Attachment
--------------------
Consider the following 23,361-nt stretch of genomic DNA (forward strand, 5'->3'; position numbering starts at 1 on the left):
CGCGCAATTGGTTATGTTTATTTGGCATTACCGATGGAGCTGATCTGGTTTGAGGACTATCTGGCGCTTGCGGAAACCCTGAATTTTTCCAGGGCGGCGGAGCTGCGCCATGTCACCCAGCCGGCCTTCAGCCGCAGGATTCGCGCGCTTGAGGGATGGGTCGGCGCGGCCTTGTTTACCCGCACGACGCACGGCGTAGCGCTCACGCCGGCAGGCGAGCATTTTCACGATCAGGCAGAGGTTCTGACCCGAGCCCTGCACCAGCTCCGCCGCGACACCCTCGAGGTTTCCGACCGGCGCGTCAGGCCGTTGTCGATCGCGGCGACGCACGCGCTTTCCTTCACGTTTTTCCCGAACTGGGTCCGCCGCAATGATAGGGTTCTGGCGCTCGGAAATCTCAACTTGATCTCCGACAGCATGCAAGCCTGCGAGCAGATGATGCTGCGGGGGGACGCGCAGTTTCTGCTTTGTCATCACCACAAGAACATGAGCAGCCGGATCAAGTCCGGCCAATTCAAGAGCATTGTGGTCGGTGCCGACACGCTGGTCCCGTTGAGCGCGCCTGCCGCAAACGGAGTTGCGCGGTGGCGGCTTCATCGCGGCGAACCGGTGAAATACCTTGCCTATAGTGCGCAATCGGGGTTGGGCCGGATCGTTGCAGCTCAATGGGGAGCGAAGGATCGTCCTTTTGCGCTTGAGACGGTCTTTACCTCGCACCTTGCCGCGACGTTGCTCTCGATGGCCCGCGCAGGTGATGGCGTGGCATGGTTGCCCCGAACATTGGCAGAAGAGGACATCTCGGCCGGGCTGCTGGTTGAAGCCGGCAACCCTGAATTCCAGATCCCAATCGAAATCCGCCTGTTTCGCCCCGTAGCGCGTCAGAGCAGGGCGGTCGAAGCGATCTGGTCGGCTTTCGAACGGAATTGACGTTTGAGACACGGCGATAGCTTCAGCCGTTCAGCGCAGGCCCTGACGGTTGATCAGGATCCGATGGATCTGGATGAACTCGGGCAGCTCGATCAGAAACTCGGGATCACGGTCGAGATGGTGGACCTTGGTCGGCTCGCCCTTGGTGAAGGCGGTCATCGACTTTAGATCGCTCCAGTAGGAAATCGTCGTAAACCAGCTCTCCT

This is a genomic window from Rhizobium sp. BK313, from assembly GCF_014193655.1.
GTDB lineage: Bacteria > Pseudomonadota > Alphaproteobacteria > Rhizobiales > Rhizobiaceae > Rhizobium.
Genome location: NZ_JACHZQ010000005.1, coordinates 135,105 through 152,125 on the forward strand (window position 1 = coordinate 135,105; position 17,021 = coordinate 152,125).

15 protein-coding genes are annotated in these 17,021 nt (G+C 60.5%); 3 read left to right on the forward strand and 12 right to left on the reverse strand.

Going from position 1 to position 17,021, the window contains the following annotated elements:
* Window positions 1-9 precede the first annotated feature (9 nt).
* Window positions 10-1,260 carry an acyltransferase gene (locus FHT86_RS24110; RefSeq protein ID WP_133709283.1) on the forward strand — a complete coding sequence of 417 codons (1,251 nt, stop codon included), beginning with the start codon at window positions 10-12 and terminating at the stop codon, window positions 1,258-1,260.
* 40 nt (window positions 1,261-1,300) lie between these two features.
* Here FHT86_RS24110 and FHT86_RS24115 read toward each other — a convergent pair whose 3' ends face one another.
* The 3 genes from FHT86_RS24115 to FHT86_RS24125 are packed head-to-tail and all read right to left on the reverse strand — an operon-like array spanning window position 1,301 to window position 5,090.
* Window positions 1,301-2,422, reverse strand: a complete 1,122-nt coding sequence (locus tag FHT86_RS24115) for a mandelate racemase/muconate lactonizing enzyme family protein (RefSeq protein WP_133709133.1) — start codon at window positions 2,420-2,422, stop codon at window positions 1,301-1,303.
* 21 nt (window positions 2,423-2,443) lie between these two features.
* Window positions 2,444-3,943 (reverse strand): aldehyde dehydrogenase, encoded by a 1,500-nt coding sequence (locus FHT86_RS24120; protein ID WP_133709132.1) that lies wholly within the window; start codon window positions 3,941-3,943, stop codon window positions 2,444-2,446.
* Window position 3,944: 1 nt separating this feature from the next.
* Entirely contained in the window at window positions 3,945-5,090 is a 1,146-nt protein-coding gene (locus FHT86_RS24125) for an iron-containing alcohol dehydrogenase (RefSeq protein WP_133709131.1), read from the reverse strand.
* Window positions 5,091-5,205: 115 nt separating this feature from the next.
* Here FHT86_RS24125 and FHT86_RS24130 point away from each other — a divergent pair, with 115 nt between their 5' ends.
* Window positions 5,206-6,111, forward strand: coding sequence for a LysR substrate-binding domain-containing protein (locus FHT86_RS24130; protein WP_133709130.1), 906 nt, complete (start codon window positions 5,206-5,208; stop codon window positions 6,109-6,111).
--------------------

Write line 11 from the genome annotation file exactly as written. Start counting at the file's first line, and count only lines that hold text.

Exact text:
* Here FHT86_RS24110 and FHT86_RS24115 read toward each other — a convergent pair whose 3' ends face one another.